Sustainable processing lifts quality, odor and taste
Credit: Flinders University
Not all fish oils are high quality oils, so scientists have developed a superior method to help produce better dietary Omega-3 health and dietary supplements.
The new process, explained in a new Nature Partner Journals (npj) Science of Food paper, defines how vortex fluidic device processing lifts the quality of active ingredients of the polyunsaturated fatty acids (PUFAs) in fish oil. The process was used to enrich Omega-3 fatty acid content of apple juice, remarkably without changing its sensory values which is important for the consumer.
Published in partnership with Guangzhou University, the University of Cincinnati, and the Australian Nuclear Science and Technology Organisation (ANSTO), the research is further proof of the value of rapid vortex fluidic green chemistry processing.
Compared to regular homogenisation processing, the device was able to raise PUFA levels and purity by lowering oxidation and dramatically improving shelf life. Natural bioactive molecules were used in processing showing that the fish oil medium can take up flavonoids and other health supplements.
The researchers on the project also developed a world first technique for studying how the process occurs in the vortex fluidic device (VFD) – real time.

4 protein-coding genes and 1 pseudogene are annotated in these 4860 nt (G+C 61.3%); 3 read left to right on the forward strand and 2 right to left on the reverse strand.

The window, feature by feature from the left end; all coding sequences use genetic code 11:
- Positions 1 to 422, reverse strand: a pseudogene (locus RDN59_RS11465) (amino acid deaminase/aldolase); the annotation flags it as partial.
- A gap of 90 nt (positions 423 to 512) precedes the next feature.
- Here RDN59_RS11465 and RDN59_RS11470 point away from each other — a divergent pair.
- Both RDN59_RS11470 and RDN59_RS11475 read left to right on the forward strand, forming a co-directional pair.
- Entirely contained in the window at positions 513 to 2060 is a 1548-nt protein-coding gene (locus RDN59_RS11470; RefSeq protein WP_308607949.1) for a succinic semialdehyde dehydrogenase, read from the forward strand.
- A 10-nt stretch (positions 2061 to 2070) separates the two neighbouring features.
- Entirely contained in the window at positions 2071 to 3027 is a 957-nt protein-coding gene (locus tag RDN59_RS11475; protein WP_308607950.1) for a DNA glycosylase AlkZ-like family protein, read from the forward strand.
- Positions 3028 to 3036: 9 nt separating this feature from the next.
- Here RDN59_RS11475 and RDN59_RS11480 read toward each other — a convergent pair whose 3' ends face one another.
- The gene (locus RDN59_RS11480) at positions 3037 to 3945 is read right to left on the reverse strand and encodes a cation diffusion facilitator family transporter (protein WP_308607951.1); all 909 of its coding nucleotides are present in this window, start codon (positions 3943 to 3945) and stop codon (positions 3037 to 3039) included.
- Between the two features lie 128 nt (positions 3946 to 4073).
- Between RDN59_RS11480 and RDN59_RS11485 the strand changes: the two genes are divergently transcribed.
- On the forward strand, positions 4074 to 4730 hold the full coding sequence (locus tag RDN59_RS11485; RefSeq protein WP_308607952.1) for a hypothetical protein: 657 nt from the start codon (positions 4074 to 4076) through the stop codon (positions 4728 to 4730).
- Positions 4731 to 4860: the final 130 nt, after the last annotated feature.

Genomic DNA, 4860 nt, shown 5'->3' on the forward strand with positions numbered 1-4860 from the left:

Flinders University Professor of Clean Technology Colin Raston says the VFD also has the capability to scientifically measure and control the requirements for better outcomes in food processing.
The article, Vortex fluidic mediated encapsulation of functional fish oil featuring in situ probed small angle neutron scattering (2020), by Shan He, Nikita Joseph, Marzieh Mirzamani, Scott J Pye, Ahmed Hussein Mohammed Alanataki, Andrew Whitten, Yaonan Chen, Harshita Kumari and Colin L Raston has been published in Science of Food a Nature Papers Journals (npj) DOI: 10.1038/s41538-020-00072-1.
The project received funding from the Australian Research Council, and support from ANSTO.
Professor Colin Raston
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